News Wrap


Armed with explosives and military grade weaponry, Maoist ultras on 24 April 2017, killed at least 25 CRPF personnel of a road opening party, and injured ten others at Burkapal village,  in the worst Maoist affected Sukma district of Chattisgarh, about 460 km south of state capital Raipur. More than 300 Maoist rebels, split into different teams, ambushed the CRPF party, at lunch time. The 90-member road opening squad of 74 battalion of CRPF had moved in to the area in the morning, to sanitize the Kala Pathar—Chintagurfa area for an ongoing road construction work, connecting Burkapal to Dornapal village, which is part of the liberated zone of ‘‘Naxals’’. The Maoists snatched arms, ammunition and wireless sets. The whereabouts of seven missing CRPF jawans are not known. About 90,000 CRPF personnel are deployed in the Maoist strongholds in Chattisgarh, Jharkhand and Andhra Pradesh. Twelve CRPF personnel were killed on 11 March 2017, when Maoists ambushed a CRPF patrol, and looted their arms in Sukma. On 24 April 2017, the Maoists got the movement of the CRPF convoy, monitored by the villagers, throughout the way. Evidently there was gross negligence on the part of the local intelligence and police. The attack was the first major strike by Hidima, in his thirties from Andhra Pradesh, elevated as commander of the People’ Liberation Guerilla Army (PLGA), a specialized group formed in 2000, to improve Maoists’ military capabilities. The PLGA consists of platoons, companies and battalions, similar to any organised paramilitary force. A women’s wing of the Maoists had played a key role in the strike. The 300-odd Maoists used several villagers and women as human shields. In the gun battle, a dozen Maoists were reportedly killed, but the insurgents took away the bodies. In the conflict-torn Bastar region, in south Chattisgarh, the Maoists have started promoting local tribes to higher level of military hierarchy, who were not so long ago used as foot-soldiers, informers and lackeys. Local hands, especially those belonging to the Dandami Maria tribe, are being assiduously trained in guerilla war.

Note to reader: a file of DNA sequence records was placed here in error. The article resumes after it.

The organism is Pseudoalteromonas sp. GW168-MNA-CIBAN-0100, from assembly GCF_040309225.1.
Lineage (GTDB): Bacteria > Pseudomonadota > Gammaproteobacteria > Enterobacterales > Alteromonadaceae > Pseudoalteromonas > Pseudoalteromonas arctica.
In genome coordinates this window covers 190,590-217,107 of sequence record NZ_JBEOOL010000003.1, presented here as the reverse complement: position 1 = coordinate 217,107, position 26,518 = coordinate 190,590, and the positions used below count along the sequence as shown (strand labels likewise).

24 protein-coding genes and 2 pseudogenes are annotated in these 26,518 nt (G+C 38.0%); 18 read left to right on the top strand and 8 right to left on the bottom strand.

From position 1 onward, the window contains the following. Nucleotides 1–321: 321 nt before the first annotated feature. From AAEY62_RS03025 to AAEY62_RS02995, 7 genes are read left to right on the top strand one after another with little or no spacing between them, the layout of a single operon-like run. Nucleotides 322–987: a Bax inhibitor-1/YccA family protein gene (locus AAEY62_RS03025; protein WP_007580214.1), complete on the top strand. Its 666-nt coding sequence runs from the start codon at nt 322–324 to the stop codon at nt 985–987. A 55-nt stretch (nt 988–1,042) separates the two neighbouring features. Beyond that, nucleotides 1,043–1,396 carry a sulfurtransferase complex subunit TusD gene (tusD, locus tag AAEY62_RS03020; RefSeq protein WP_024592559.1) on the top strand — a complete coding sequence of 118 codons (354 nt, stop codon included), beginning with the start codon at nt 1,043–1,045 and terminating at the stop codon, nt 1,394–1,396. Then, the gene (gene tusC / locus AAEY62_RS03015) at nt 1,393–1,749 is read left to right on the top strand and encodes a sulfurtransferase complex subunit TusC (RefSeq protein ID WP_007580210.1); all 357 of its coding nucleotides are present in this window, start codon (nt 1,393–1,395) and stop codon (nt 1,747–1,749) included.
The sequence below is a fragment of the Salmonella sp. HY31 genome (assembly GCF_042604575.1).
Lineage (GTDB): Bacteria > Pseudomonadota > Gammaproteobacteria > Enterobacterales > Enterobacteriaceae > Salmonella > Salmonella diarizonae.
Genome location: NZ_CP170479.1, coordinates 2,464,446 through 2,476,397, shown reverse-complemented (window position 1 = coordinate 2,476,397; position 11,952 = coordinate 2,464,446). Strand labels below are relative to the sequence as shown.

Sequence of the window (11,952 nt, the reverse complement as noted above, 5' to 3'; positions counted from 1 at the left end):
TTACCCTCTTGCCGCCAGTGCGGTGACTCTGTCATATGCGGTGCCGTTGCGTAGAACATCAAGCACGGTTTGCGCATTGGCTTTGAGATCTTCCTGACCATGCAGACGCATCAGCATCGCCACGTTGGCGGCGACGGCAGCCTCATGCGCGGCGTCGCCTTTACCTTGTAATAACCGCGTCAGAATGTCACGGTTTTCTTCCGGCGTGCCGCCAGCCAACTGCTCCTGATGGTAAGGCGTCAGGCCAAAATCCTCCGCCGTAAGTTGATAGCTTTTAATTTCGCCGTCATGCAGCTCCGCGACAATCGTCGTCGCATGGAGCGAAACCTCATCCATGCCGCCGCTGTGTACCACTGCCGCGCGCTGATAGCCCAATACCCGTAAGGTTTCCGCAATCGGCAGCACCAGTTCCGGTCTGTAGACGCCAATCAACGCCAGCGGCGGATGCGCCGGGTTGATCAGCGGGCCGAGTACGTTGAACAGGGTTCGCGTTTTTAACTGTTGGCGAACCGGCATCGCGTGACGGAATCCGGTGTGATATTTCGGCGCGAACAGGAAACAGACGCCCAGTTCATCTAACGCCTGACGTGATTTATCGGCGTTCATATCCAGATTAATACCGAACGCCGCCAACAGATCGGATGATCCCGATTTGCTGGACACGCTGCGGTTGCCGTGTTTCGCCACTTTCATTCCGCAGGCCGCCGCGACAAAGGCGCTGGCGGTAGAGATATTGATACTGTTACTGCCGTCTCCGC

Muslims attacked in Jammu
There is rising cow vigilantism in Jammu region. On 09 October 2015, a Kashmiri trucker, Zahid Ahmed, was killed at Udhampur, after the discovery of cattle carcasses. He was attacked with a petrol bomb, and his truck was set on fire. Investigations revealed that the cows had died of food poisoning. Rumours of slaughter had been spread to inflame passions.

Thousands of Muslim nomads from Poonchi, Rajouri, Reasi and other districts of Jammu migrate to Kashmir, during the summer, with their sheep, goats and sometimes cows and bulls. Cow vigilantes on 22 August 2017, assaulted a group of nomad families in the Talwara area of Jammu’s Reasi district. They were migrating to Kashmir with their livestock, in keeping with a centuries-old practice. The attackers took away their money and possessions, including cattle and dogs. The mob suspected the families of smuggling cattle to Kashmir for slaughter, although the nomads, called Gujjars and Bekerwals have been taking their livestock to graze in the Kashmir valley’s meadows every summer. Four persons, including an elderly man and a woman were injured in the assault. A boy is missing. Attacks against the Gujjar migration, have been happening for a long time.

Satluj Yamuna Link Canal